Add to the $70,000 or so reward fund to help find missing barista Samantha Koenig one strip club business that could be worth as much as $250,000, courtesy of Terry Stahlman.
That's right, Stahlman, felon, recovering drug addict, fading strip club kingpin and occasional street philanthropist, would like to make this his largest public gift yet. He's retiring, so it's kind of a finale.
He called me last week to tell me about it. His idea: give The Showboat Showclub in Anchorage to anybody who provides police with the information they need to find Koenig, whether she is dead or alive, he said. The tipster has 10 business days from today.
"I want to do something real grandiose," he said. "Get this thing some attention."
The Showboat, housed in a fluorescent green and blue building on Fifth Avenue, is home to six or seven strippers, some as young as 18, who rent the privilege of stripping to their underwear on the premises. Cokes and energy drinks are on offer for $10 to $15 apiece.
"It's a moneymaker," Stahlman said.
I reached Koenig's father James on his cellphone. He said he had no problem with the offer and asked for Stahlman's phone number.
"I don't judge people for their pasts, I've got a past too," he said.
There is, naturally, some fine print. For the first year, the recipient of the business wouldn't pay anything. After that, he'd need to start paying rent and utilities, Stahlman said.
I went to interview Stahlman after he called last week. He answered the door of his Hillside home wearing a gray sweatsuit. He is barrel-chested with frail arms. His posture reminds me of an amateur actor with a chest full of air, getting ready to deliver a line. His hair is champagne-colored and cut into a sparse pompadour. Too much skull shows through the skin of his face. His eyes are like flints.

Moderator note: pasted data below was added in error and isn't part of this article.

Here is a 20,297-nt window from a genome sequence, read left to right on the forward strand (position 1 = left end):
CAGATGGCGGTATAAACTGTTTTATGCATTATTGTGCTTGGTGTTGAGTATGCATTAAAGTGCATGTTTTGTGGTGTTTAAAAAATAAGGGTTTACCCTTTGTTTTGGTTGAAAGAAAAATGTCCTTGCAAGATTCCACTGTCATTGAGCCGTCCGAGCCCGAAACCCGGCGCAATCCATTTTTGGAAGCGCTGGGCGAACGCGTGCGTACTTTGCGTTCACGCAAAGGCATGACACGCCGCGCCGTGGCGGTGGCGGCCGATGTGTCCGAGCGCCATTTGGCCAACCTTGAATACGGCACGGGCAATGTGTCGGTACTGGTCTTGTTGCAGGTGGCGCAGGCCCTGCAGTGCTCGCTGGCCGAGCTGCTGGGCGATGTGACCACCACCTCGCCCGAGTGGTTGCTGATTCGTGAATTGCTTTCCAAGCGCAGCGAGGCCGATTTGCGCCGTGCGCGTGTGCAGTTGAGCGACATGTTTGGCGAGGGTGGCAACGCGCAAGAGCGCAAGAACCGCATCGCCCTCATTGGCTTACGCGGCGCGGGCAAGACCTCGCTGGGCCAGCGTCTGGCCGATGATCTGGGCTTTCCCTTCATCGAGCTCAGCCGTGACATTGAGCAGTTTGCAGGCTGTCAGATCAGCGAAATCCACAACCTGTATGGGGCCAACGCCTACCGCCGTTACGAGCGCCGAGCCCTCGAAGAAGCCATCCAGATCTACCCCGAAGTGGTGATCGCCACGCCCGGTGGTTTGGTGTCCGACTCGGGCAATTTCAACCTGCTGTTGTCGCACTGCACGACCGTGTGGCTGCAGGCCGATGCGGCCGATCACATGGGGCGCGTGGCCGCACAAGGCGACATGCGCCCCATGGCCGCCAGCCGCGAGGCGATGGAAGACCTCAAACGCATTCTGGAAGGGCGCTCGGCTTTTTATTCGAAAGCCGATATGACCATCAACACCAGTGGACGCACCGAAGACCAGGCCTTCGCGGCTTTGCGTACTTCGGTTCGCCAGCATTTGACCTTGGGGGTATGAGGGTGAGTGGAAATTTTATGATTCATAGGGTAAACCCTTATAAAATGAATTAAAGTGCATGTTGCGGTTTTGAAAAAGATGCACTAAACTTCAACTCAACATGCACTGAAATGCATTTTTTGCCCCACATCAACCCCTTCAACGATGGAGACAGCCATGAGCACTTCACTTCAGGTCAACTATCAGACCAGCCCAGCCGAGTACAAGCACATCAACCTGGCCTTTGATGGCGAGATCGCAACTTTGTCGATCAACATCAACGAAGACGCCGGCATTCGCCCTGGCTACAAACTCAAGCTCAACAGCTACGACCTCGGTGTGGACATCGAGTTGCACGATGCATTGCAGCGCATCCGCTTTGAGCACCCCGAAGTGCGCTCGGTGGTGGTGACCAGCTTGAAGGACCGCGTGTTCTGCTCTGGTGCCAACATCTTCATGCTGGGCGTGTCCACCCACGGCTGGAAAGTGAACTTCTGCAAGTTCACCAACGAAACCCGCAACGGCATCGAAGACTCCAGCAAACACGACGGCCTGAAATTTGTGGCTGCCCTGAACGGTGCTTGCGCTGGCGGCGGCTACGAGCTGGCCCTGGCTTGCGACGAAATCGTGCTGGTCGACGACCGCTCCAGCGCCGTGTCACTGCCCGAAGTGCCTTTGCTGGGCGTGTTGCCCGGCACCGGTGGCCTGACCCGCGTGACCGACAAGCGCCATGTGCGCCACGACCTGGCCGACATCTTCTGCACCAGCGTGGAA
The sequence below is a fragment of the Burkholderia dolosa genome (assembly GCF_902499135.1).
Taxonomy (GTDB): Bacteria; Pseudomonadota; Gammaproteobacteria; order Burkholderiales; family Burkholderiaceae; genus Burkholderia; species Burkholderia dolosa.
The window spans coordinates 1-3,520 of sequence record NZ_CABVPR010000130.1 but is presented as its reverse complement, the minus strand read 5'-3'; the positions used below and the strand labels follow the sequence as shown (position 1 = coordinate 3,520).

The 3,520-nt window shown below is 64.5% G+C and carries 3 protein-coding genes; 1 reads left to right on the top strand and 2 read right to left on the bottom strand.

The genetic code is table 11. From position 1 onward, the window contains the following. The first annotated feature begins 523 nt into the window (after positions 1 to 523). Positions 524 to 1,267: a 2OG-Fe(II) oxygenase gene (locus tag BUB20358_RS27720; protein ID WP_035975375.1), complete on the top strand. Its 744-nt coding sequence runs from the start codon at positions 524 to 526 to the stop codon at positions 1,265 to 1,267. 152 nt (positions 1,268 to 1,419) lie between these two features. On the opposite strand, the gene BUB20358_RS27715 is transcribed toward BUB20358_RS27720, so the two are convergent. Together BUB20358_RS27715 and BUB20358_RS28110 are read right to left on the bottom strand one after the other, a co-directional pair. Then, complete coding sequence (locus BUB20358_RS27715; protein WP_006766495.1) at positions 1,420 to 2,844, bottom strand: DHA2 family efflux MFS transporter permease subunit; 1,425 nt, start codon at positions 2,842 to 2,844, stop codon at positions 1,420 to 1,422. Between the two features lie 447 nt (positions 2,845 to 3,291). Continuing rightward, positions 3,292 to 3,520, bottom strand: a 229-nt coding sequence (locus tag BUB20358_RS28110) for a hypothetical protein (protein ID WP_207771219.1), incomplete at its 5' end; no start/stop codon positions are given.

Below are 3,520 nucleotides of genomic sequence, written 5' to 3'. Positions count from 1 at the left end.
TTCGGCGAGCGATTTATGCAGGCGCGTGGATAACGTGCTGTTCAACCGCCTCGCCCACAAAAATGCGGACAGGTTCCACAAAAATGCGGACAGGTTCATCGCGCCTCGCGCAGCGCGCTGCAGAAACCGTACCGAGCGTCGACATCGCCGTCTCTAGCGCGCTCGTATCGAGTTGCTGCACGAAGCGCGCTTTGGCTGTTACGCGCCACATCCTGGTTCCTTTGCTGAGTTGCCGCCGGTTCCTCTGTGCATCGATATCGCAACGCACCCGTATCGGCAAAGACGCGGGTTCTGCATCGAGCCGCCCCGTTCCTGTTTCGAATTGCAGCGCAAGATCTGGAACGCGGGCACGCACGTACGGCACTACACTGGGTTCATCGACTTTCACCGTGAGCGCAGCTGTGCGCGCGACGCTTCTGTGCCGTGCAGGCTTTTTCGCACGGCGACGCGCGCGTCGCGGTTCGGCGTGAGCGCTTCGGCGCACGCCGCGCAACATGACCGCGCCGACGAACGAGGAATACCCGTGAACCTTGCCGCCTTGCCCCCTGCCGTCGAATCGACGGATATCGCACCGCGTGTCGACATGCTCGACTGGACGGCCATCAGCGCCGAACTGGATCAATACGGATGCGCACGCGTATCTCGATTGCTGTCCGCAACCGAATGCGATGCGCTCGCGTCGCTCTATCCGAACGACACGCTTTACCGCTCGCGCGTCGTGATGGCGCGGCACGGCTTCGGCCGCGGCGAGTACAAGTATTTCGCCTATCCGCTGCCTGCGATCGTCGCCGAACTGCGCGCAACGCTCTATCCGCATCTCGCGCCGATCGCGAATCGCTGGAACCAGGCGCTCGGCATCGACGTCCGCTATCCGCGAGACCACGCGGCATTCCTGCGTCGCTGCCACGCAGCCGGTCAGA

Stahlman doesn't know Koenig's family, he said; he just read about her disappearance and couldn't stop thinking about it. It also happens that Stahlman is putting all three of his clubs -- he also owns The Showboat Showclub and the 49er Club in Fairbanks -- up for sale in mid-March. After 25 years, he's ready to retire.
He's got enough to do raising teenagers and fighting with his ex-wife over custody, among other legal issues. Plus, he's turning 70. This fact becomes more interesting when you consider he's been using heroin on and off for the last 50 years. His last relapse was four years ago, he told me. At the time, he was eligible for Social Security.
If Stahlman's name rings a bell, it might be because of his history in the state's gaming industry, or you may remember one of his many lawsuits. He's sued the Peanut Farm, near which he used to have a strip club, the city and the Daily News, among others. He's also been sued a number of times. He was once the defendant in a burglary trial -- he was found not guilty. Most recently he's been in the news for high-profile donations.
In 2010, he put up his Big Timber Motel as collateral to free Mechele Linehan, a former stripper turned suburban mother who appealed her conviction for persuading a suitor, John Carlin III, to kill a man named Kent Leppink for his life insurance. Stahlman was convinced she was innocent at the time. But then he changed his mind and rescinded his offer. Her conviction and indictment were later thrown out.
Then there was the time in 2003 that Cleo Bishop, who worked the shoeshine stand at the airport, found a lockbox full of money next to an ATM there. There might have been $20,000 in that lockbox. Bishop turned the box in. Stahlman was so taken with the story he paid to send Bishop on a trip to see family in Chicago. And there was the strip-a-thon to help buy a dress for renegade Mountain View food pantry hero Alice "Mother" Lawrence the time she met the president.
Stahlman ushered photographer Marc Lester and me into his office, a room adjoining his garage, where I could see a Harley and a dusty yellow Corvette Crossfire with its hood up like at a car show. He took a seat at a desk in front of an old computer. The place had rosy carpet and smelled of cigarettes.